Seagate's December sales were much worse than feared and the company is expected to respond to revenues falling off a cliff by sending up to ten per cent of its staff after them.
In early December Seagate, the world leader in the hard disk drive market, lowered its quarterly revenue forecast to a $2.3bn - $2.6bn range, from an earlier $2.85bn - $3.05bn one, and announced plans to rationalise its structure and rebalance its costs. This was in response to a substantial fall in quarterly revenues and worsening of demand prospects. As the recession has worsened, Seagate is strengthening its response.
Western Digital, number two to Seagate in the hard disk drive market, announced its own cutbacks, including up to 2,500 job losses, a five per cent cull, in mid-December. Japanese HHD head manufacturer TDK is cutting up to 9,000 jobs after it reported a $304m annual loss. The company's experience mirrors that of Seagate - president Takehiro Kamigama, is quoted as saying: “Starting in November, demand for electronic components in all markets dropped significantly, followed by an even more precipitous fall in December."
In a presentation to analysts CEO Bill Watkins said Seagate knew how to make money with a $3bn quarterly revenue run rate, but had to prepare to make money at a $2bn one.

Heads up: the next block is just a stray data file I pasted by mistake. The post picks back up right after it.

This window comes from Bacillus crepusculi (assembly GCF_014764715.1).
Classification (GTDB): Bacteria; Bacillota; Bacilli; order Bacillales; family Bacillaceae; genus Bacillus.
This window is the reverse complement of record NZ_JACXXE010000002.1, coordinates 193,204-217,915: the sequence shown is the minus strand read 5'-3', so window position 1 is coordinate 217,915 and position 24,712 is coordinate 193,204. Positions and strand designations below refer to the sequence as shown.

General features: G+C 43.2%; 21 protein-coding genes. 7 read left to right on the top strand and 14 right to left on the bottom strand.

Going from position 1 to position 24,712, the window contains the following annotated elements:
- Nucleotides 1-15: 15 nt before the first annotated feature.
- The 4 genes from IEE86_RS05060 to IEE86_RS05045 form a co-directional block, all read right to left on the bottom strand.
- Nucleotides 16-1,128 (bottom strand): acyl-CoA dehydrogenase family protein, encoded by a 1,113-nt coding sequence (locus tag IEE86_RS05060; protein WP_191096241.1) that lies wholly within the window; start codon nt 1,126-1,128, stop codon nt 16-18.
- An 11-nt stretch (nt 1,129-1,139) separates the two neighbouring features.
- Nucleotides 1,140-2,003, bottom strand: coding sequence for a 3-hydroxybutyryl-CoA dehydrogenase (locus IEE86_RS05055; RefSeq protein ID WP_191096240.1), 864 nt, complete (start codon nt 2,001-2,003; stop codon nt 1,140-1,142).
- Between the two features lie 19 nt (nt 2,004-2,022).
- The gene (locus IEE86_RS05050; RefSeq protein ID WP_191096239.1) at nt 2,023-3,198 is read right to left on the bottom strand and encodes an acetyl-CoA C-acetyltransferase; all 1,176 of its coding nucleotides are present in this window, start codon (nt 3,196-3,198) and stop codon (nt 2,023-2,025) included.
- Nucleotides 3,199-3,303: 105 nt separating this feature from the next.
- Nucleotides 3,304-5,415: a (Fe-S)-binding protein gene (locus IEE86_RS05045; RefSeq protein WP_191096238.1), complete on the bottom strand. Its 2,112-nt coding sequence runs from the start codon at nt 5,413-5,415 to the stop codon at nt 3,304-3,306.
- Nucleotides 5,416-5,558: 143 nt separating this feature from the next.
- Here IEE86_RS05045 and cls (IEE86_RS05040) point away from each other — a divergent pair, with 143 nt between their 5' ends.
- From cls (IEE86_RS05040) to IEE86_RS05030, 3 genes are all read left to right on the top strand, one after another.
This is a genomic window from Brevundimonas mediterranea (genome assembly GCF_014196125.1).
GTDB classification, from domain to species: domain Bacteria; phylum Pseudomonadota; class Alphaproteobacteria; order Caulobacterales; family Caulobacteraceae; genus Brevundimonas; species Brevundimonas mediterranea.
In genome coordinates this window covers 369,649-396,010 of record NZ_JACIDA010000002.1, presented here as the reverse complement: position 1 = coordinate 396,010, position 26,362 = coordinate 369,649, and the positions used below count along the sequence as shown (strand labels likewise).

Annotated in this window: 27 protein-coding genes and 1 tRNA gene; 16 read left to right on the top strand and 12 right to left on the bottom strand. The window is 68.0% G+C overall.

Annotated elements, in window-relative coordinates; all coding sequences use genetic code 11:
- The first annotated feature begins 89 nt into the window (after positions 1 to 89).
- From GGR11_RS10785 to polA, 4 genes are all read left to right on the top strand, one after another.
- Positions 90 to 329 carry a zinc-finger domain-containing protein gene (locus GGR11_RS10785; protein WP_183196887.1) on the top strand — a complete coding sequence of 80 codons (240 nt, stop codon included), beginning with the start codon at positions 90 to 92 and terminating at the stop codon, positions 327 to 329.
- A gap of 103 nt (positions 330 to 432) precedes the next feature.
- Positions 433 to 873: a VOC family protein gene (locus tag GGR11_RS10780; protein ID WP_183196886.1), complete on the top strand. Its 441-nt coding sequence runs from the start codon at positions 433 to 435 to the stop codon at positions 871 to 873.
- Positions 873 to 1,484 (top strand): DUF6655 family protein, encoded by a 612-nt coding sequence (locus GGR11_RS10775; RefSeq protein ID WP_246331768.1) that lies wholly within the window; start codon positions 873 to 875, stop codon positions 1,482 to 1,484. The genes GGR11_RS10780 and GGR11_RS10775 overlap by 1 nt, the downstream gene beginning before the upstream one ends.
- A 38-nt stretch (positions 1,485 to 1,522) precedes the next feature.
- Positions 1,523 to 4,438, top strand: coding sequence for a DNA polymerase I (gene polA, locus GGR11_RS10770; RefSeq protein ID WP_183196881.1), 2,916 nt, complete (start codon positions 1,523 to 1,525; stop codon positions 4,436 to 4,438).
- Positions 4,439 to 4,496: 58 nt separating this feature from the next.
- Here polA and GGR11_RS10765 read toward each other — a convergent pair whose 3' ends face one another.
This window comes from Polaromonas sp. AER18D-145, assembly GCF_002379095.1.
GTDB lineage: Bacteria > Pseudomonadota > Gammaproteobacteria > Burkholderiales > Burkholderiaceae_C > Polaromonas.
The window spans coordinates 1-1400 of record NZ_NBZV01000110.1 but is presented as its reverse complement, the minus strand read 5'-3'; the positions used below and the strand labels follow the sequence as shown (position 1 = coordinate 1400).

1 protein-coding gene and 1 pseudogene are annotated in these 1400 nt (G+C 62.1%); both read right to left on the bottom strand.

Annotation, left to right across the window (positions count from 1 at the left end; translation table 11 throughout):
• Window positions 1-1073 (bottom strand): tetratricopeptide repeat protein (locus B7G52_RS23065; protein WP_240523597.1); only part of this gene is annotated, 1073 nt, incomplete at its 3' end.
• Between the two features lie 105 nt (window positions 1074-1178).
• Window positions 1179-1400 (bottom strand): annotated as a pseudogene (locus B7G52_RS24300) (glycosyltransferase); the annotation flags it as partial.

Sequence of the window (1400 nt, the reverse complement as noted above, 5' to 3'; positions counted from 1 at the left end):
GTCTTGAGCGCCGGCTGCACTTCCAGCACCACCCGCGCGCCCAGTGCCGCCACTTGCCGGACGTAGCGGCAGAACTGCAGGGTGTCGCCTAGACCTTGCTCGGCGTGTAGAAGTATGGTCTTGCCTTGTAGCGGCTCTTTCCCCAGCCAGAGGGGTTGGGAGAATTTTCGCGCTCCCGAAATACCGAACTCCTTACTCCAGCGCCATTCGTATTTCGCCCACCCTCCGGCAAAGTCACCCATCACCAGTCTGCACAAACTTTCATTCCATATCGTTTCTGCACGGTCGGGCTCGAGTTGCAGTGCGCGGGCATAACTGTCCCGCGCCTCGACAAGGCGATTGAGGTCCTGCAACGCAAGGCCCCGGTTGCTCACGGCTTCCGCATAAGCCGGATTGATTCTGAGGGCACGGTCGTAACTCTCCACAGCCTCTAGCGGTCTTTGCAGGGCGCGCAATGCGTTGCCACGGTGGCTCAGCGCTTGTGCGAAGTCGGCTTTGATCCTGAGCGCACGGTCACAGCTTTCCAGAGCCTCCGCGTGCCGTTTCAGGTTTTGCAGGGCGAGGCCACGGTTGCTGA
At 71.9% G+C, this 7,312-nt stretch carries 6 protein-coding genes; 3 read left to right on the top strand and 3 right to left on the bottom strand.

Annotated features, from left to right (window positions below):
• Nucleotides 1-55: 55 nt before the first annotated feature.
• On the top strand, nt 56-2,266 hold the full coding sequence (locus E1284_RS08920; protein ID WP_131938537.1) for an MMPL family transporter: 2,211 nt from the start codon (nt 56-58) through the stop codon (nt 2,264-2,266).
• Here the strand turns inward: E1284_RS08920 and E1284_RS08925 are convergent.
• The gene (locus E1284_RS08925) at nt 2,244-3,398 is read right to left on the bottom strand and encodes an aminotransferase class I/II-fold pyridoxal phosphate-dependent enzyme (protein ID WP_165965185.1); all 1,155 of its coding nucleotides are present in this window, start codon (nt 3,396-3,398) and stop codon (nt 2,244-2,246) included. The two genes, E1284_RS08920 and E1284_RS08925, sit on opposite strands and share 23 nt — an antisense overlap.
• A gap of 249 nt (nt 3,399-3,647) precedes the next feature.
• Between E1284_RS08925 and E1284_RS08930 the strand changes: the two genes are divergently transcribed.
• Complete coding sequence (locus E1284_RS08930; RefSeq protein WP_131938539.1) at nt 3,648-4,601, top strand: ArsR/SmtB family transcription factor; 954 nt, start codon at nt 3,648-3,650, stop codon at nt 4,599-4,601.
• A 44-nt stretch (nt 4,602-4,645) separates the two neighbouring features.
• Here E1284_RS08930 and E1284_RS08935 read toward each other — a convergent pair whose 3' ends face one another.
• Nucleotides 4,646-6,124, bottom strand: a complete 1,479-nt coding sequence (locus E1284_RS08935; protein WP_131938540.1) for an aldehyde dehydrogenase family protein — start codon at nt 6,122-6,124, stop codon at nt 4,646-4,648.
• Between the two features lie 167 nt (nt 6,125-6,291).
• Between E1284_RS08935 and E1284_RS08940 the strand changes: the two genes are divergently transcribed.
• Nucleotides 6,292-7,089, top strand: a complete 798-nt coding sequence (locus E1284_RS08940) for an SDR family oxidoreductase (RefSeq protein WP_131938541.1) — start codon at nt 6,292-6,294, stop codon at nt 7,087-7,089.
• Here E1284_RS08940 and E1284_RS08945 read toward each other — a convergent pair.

It now seems clear that Seagate's fourth calendar 2008 quarter revenues will come in under $2.3bn, worse than the company thought. Watkins told Tech Trader in an interview that the channel was dropping inventory levels to a level he has not seen before and that distributors were facing difficulties obtaining credit.
Brian Dexheimer, in charge of Seagate's consumer products, told Reuters at CES in Las Vegas last week that up to ten per cent of the company's staff could be laid off.
A restructuring could involve the closure of plants to reduce product capacity, reduction in research and development spending, and the loss of up to 5,400 jobs. It is expected to be announced later this month.
Watkins thinks that the HDD industry could consolidate to Seagate, Western Digital and Hitachi, with one other Japanese player formed from some combination of Fujitsu's HDD business, which it has been trying to sell to Western Digital, Toshiba and TDK. This indicates that Samsung's HHD business has no future in Watkins' view.
Seagate sees no reason to buy up rivals - it is sink or swim time. ®